APA's 2004 president, Diane F. Halpern, PhD, has always had a broad sense of what psychology is. Even as a graduate student at University of Cincinnati, she couldn't decide what aspect to focus on and, to this day, she still doesn't claim a single overall specialty.
"I came to psychology because it was asking all of life's really interesting and important questions," she says.
That appreciation for psychology's breadth was, for Halpern, one of the major attractions of the APA presidency. Indeed, pulling the diverse resources together is much of what it will take for Halpern to tackle her presidential initiatives which include improving general awareness of the needs of workers and families, helping retiring psychologists and developing multilingual academic psychology resources.
Halpern plans to ask members of APA's governance to foster within the association a better understanding of the diverse roles of psychologists. She hopes this will encourage psychologists to cross traditional practice and academic barriers and combine their knowledge and perspectives into a more cohesive picture of the field's contribution to society.
"I see the possibility for great unity within psychology. I think we have a lot to learn from each other," she says. "Working with diverse professionals really makes you rethink the lens through which you see yourself and others."
Working within and across various divisions subspecialities is old hat for Halpern, who served as president of APA's Div. 1 (General Psychology) in 1996 and president of Div. 2 (Society for the Teaching of Psychology) in 1997, both groups that are cross-divisional in nature.
Halpern serves as the director of the Berger Institute for Work, Family and Children at Claremont McKenna College in Claremont, Calif., where she is also professor of psychology.
In each of her pursuits--APA governance, the work-family institute, international work and research--Halpern has stressed that psychology has a great deal to offer the world, and she's worked toward that end. She says her job at APA is to make sure the field's innate value is well understood and well used.
"I want us as an organization to say we have a huge amount to contribute to education, to health, to peace, to the reduction of prejudice, to basic sciences, to brain science--to all the things that are really important," she says. "I really believe in psychology. I believe in what we do and I believe in the importance of what we do. Now all we have to do is convince everyone else."
A background in working families
Working among colleagues in different academic disciplines is routine for Halpern. She left a 20-year tenure at California State University, San Bernardino, in 2001 to start up the Berger Institute, which, with its focus on work and family issues, matched what had emerged as one of her academic and policy passions. The institute integrates the fields of psychology, economics, sociology and public policy to work on issues that face working individuals, families, communities, labor and business.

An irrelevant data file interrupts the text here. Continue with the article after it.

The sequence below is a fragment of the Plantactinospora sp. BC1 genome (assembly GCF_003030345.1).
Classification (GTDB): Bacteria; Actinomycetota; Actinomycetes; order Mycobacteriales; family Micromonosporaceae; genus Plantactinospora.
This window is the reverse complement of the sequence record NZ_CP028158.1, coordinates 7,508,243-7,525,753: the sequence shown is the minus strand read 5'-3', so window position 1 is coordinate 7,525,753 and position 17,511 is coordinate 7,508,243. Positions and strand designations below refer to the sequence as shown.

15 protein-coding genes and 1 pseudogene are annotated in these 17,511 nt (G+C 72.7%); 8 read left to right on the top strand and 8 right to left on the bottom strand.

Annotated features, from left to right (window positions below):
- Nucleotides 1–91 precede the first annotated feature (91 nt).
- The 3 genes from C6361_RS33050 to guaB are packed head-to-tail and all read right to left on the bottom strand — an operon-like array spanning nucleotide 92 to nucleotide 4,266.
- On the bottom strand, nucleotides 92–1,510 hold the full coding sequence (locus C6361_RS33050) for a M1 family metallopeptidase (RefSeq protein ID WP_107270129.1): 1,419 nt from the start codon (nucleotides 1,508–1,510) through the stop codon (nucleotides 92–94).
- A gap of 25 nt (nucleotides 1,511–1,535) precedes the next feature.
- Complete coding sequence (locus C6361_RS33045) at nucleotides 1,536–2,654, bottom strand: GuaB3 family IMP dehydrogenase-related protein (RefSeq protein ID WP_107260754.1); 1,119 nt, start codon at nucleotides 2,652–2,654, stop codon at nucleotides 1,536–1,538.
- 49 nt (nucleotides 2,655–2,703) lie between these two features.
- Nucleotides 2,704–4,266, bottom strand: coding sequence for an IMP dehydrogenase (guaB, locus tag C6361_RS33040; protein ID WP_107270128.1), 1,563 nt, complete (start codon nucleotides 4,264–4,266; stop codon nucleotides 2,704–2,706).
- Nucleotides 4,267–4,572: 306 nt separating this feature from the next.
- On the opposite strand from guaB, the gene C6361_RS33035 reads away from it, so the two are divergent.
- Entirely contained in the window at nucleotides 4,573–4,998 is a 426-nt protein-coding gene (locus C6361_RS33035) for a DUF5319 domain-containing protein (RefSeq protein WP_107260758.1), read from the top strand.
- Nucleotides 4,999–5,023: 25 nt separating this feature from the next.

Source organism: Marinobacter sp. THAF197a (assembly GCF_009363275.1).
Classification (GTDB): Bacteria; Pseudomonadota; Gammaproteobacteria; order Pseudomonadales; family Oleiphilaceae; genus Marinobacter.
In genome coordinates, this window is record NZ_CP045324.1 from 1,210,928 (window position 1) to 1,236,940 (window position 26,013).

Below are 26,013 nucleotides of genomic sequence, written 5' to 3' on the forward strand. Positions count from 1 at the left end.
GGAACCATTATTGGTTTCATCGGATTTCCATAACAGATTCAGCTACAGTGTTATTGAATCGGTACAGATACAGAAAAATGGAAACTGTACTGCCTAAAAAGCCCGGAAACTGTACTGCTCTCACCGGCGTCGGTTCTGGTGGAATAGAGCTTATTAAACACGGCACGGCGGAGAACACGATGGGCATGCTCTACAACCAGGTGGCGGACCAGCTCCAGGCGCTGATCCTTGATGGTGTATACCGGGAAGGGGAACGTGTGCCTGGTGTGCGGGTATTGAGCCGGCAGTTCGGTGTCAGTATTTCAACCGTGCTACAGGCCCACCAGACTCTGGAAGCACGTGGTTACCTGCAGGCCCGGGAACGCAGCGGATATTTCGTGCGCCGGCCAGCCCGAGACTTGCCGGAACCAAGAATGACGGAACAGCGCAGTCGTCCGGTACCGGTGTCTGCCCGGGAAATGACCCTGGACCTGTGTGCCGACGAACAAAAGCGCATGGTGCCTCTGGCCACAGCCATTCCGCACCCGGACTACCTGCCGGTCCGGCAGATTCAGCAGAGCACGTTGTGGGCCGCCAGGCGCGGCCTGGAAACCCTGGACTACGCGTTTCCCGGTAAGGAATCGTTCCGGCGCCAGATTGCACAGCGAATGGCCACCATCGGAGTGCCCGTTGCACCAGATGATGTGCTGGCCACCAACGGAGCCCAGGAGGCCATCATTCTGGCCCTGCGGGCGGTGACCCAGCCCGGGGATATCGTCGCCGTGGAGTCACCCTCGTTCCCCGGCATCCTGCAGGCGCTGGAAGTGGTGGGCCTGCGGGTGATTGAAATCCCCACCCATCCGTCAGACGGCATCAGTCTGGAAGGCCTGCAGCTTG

"I left for the opportunity to start something from scratch, something I believe to be very, very important," she says. "There's truly a revolution in the way we look at work: There's the changing nature of who's at work--mothers with young children are in the work force in large numbers. We have large numbers of older workers in the work force. We have the changing nature of what work involves, the need for a much more educated work force, the need for lifelong learning--it's an endless list. The Berger Institute is giving us the chance to look at all those issues and their interactions and to use research in psychology to find ways that offer returns on investments to both employers and working families."
Halpern traces her thinking on these issues to when she started her doctoral program with two children, a son and a daughter--something she says is really not all that unusual, especially today. Fortunately, she had a supportive husband, but despite the large numbers of dual careers families, the world of work has done little to support dual career couples and the problems of coordinating professional careers and family life have changed little in the intervening decades.
"Work-family stress is something that touches every person's daily life--it is a universal and personal issue," she says. "People are taking care of children, taking care of parents, caring for friends and neighbors, who often serve the role of family, going to work, going to school and succeeding, but we need to find ways to help everyone find that success. There are many benefits to these multiple roles--including enhanced self-esteem, more father involvement in child care, and increased income, but we need to find ways to help relieve the universal squeeze for more time."
In addition to her involvement in work and family issues, Halpern has a strong career in psychology leadership. She's held positions on APA's Board of Educational Affairs, Panel on Public Policy and Innovations in Education, Council of Representatives, Committee on International Relations in Psychology and Committee on Learning Outcomes. She also served as president of the Western Psychological Association from 1999 to 2000.